Definition of "Lock-in clause"

Sarah Strobel real estate agent
Sarah Strobel, Real Estate Agent Charles Rutenberg Realty

The term lock-in clause is used in an agreement that prescribes a period of time within which either of the parties that signed a contract cannot terminate the contract. In case one of the parties within the contract terminates the contract before the period specified runs out, this clause is enforced. The lock-in clause is enacted, claiming the party in breach to pay for the cost of the remaining period in the contract, part of it and/or additional fees. This payment is required even though the party breaching the contract will no longer benefit from the service.

In other words, a lock-in clause is used as a debt instrument that restricts an early termination of the contract. If this happens, the party that terminated the contract must pay the remaining amount of service in total, usually in one lump-sum payment.

What is Specified in a Lock-in Clause?

There are three main things that are specified in the lock-in clause. Firstly, we have the duration of the lock-in period, which is the time during which terminating the contract is restricted and will incur the payments and, in some cases, even extra fees. Secondly, we have the remedy in case of breach of the lock-in commitment, where it is specified what the party that terminates an agreement early can be forced to pay. Thirdly, we have the notice period required for early termination so that the other party can find a suitable alternative for their service. This notice can vary but, for instance, if the notice period is ¾ months in the agreement, then, once the


Need help from a real estate agent?

Buy Sell Rent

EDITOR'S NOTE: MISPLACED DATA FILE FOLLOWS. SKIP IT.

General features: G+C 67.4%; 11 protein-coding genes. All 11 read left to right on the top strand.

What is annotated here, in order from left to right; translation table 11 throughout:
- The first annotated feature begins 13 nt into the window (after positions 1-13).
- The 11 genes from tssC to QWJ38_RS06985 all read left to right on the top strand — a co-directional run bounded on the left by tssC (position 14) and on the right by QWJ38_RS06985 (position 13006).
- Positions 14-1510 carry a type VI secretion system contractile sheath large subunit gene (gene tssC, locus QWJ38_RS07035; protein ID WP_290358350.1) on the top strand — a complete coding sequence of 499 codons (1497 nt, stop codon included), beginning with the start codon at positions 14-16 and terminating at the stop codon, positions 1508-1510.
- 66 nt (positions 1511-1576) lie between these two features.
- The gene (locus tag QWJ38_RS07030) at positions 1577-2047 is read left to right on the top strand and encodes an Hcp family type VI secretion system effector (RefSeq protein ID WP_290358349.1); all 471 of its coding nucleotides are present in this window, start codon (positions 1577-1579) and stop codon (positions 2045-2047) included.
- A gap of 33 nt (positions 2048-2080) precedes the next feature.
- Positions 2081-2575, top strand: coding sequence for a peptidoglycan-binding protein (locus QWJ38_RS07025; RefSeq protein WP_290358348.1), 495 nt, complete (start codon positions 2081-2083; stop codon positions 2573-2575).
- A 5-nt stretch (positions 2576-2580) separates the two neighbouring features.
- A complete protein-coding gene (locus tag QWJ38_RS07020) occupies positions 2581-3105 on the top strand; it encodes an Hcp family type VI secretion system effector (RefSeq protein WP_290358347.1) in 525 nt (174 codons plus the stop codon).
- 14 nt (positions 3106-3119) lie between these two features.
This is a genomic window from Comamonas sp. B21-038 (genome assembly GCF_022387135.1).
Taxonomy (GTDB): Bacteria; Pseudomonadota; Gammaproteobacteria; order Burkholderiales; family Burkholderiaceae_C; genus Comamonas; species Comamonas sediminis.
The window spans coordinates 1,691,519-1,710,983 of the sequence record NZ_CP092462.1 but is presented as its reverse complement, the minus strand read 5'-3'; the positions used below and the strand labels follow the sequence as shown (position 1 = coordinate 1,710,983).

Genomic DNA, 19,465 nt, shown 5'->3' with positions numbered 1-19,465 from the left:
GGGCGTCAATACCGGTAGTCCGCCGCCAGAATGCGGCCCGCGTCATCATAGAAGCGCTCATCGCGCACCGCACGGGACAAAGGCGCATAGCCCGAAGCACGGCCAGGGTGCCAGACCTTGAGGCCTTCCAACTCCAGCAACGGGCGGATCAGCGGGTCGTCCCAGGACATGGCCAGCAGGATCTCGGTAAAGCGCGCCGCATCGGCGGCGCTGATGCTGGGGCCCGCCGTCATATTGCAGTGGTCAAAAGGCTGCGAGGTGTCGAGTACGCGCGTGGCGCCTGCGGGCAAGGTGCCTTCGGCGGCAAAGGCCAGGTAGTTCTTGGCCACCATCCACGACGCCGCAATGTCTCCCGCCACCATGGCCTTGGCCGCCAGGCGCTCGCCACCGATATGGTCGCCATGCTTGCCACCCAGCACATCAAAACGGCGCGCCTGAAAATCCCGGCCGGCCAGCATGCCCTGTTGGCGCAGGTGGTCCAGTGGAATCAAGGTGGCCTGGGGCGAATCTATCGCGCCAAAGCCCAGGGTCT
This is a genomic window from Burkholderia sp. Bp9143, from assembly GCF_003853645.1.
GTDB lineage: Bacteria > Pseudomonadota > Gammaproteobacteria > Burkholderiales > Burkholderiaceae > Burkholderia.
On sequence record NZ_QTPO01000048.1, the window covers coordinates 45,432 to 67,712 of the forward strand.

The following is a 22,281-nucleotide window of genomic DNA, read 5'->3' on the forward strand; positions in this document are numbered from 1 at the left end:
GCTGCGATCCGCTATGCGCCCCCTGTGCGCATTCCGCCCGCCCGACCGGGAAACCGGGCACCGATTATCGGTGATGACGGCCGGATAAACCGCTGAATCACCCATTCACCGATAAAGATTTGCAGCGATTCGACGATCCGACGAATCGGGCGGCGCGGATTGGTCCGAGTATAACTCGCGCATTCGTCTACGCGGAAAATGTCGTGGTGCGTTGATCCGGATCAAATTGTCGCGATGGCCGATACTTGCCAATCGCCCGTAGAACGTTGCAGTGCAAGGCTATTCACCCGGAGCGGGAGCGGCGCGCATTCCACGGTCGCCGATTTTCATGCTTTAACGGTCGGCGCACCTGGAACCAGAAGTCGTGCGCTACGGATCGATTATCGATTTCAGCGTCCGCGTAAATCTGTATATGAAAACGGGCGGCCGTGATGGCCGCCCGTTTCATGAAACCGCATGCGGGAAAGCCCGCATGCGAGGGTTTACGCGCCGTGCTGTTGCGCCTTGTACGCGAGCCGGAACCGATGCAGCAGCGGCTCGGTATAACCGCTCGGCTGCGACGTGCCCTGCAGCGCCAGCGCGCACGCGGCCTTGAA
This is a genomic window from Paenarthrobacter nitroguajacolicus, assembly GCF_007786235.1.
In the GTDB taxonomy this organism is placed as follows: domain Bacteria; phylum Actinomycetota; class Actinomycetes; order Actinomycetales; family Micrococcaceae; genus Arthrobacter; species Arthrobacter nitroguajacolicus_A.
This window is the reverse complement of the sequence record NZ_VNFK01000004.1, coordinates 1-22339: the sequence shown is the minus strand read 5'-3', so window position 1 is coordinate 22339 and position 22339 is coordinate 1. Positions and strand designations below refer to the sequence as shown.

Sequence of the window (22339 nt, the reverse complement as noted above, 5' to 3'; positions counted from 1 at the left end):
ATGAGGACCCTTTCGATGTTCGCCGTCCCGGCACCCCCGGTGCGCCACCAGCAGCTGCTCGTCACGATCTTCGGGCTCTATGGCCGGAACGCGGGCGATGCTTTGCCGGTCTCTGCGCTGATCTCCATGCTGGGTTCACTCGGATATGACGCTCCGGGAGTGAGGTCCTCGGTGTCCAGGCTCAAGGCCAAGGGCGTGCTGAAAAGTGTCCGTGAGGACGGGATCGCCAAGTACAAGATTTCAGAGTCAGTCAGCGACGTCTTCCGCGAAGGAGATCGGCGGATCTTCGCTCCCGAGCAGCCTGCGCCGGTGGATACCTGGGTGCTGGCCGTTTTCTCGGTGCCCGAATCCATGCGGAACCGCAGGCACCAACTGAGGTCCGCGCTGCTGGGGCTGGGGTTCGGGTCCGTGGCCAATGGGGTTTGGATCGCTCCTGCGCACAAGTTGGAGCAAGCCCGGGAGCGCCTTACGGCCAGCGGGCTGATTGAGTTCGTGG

I agree to receive FREE real estate advice.

Are you a realtor and want to become a member?

Residential Rental Commercial

I agree to receive FREE real estate advice.

otice of termination is completed, the party that ends the agreement has to pay the following 3 months after the notice, even if they no longer benefit from the service.

To better understand these clauses, we could look at what happened in Europe with telecommunication companies. For years, these companies used these lock-in clauses to literally lock their clients in these contracts that were standard for two years, but if someone wanted to terminate their subscription before the contractual period was over, they had to pay for the remaining months of the contract and extra fees. A few years ago, however, due to multiple lawsuits, this clause was taken out of those contracts as it was unreasonable. The same can happen if the notice period is too long. Some of these clauses in the US can not legally be enforced due to the fact that they are unreasonable.

Examples of Lock-In Clauses in Real Estate?

While these clauses can be applied in most time-limited contracts that provide services, the real estate industry applies them in many instances. As the term relates to a period of time for a contract or agreement, loans and mortgages are also for a period of time, and if you want to end a loan or mortgage earlier than agreed, you can be affected by these lock-in clauses.

Terminating a loan, however, can happen not only because you default on a loan. You could also pay off the loan in full, sell the property or refinance your loan. Having to pay extrafees for any of these situations may come as a surprise. For instance, if you are forced to sell the property after just one year because you need money fast, a year isn’t enough for the property to appreciate, increase in value and cover both loan and interest, not to mention the penalty fee. Make sure to check the terms and conditions in your contract as this period is specified, but while it's typically around two to five years, they can vary between types of loans and lenders.

When it comes to penalty fees, similar to the duration of the lock-in period, they can vary, but most are between 2% and 5% of the outstanding loan amount. And just to give an example, if you buy a property for $510,000 and decide to sell it a year later. After one year, the outstanding loan amount should be $500,000, and based on the percentages mentioned above, you could have to pay an additional $10,000 if it’s 2% or $25,000 if the rate is 5%.

Reading the fine print is important with any type of contract, but even more so with mortgages and loans, as these loans are for large sums of money. It’s always best to discuss these things with a real estate agent or real estate lawyer to make sure you don’t sing something you’ll end up regretting. And always, try to borrow as much as you can repay, especially with fluctuating interest rates and inflation.

Have a question or comment? We're here to help.


*** Your email address will remain confidential.


Popular Real Estate Terms

Popular Real Estate Questions